James stayed up watching the blinking lights of his modem. In the dark to which his eyes had adjusted the pinpricks of green illuminated the walls, his posters, his mirror. He would wait until 3:33am and then no longer—it should have been all it took, but he knew he had no right to demand anything, certainly not consistency. Marc Suskin had opened that evening, had had a lot of things to say about spontaneous visitations—the most salient point being that they could occur with the right preparation in the waking state, with one’s eyes open. James hadn’t masturbated for a week. Rose hadn’t so much as been in his presence, and that had been difficult. Pastor Obed had been at the ceremony Sunday, though was tired, and very obviously was there just to make an appearance before Stewart, James’s father. There were some things the Pastor liked, and others he did not. Staying up late was not something he liked, even if it were to do the things that he did. Lights darted and fizzed in front of James suddenly and without a shift in mood of any kind—phosphenes most likely, he thought. He had been all day in the woods with his dad, cleaning up, had returned eyes blood-shot, clothes wet from snow. The sheriff had dropped by to check in, give his two cents about various things he hadn’t been invited to opine on, like changes to their shoemaker, who he said could be moving to Alaska, leaving very probably a vulnerability in the inevitable changing of hands to outsiders. What you wanted, he had said, raising a boot to a fallen tree and leaning on his fat leg, was a legacy-type business—if not handed from father to son and so on, then from interested party to interested party, people with files, with leashes on them. He had winked and his father, the senator, had turned, raised up and inhaled tiredly. He had given him the “are we done here?” look, steam pouring from his flared nostrils and the sheriff had returned the gaze several fractions of a second too long for either James or his father’s liking before raising his hand deferentially and trudging through the snow back to his car. It wasn’t the time really to be butting heads about trivialities like that. Not with elections around the corner. In his room James tried to picture his father as the president, and smiled when the image of a handsome auburn-haired Jew, perhaps with traces of grey, white stubble if one were close enough to see, and round reading glasses put his hand to his heart and took the oath.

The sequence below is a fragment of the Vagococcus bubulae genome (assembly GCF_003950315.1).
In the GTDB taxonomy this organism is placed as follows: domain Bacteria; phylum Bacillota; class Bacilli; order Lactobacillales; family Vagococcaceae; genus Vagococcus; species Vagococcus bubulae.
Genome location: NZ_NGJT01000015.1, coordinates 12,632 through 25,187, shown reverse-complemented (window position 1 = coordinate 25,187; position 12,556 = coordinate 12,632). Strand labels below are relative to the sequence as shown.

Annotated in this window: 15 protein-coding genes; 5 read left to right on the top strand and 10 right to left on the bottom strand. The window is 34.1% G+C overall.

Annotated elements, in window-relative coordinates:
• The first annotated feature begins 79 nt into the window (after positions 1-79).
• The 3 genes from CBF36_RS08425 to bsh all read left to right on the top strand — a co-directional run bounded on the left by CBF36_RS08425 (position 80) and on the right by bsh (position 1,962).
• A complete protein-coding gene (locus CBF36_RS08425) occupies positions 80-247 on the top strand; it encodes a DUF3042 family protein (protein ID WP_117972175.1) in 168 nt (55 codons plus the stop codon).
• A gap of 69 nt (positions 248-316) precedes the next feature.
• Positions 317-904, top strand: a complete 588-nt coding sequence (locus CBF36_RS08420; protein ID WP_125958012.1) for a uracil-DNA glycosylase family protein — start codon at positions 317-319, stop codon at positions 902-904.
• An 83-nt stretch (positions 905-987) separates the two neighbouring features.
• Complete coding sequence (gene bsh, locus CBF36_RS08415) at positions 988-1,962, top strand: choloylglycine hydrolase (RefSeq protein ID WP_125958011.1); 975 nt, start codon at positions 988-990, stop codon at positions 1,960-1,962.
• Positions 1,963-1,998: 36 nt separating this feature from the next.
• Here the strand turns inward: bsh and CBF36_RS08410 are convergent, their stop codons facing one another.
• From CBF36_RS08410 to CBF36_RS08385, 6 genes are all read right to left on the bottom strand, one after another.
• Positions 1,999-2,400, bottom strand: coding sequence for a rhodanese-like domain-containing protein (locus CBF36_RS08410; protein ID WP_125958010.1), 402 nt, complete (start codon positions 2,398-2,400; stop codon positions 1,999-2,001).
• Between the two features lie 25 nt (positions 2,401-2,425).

Something began to vibrate. Was he drifting into sleep? For a moment he saw the inside of his dream—an endless tunnel of reverberating thoughts, and forgot entirely what it was he had been thinking about, where he had been. Disoriented he blinked and tried to focus on the things around him. He was unable to move, and gasped for air as a swift, brilliant and inhuman presence filled the room. The buzzing in his ears jackhammered; rhythmic now, an intelligent signal.

“Jesus Christ,” he screamed in his head. “Jesus!” Managing to inhale he regained command of his emotions and steeled himself for contact. A light appeared, a real one, glowing faintly in front of his wardrobe and he watched as a vapour spread, a kind of insubstantial, effervescent static growing inside an upright, man-shaped matrix. This was the power of sacrifice, thought James. This was what happens when humans are put through a lemon squeezer. He felt once again the way he wished he felt all the time; touched by an angel, binary, important.

Thanks for checking out this little part of my short story.

Did I tell you I wrote a novel? You can read it here for free, or get it for your e-reader on iBooks, Amazon or Kobo. Or you can just say you read the book, and donate five bucks down below. Go on.

Gabriel Muoio



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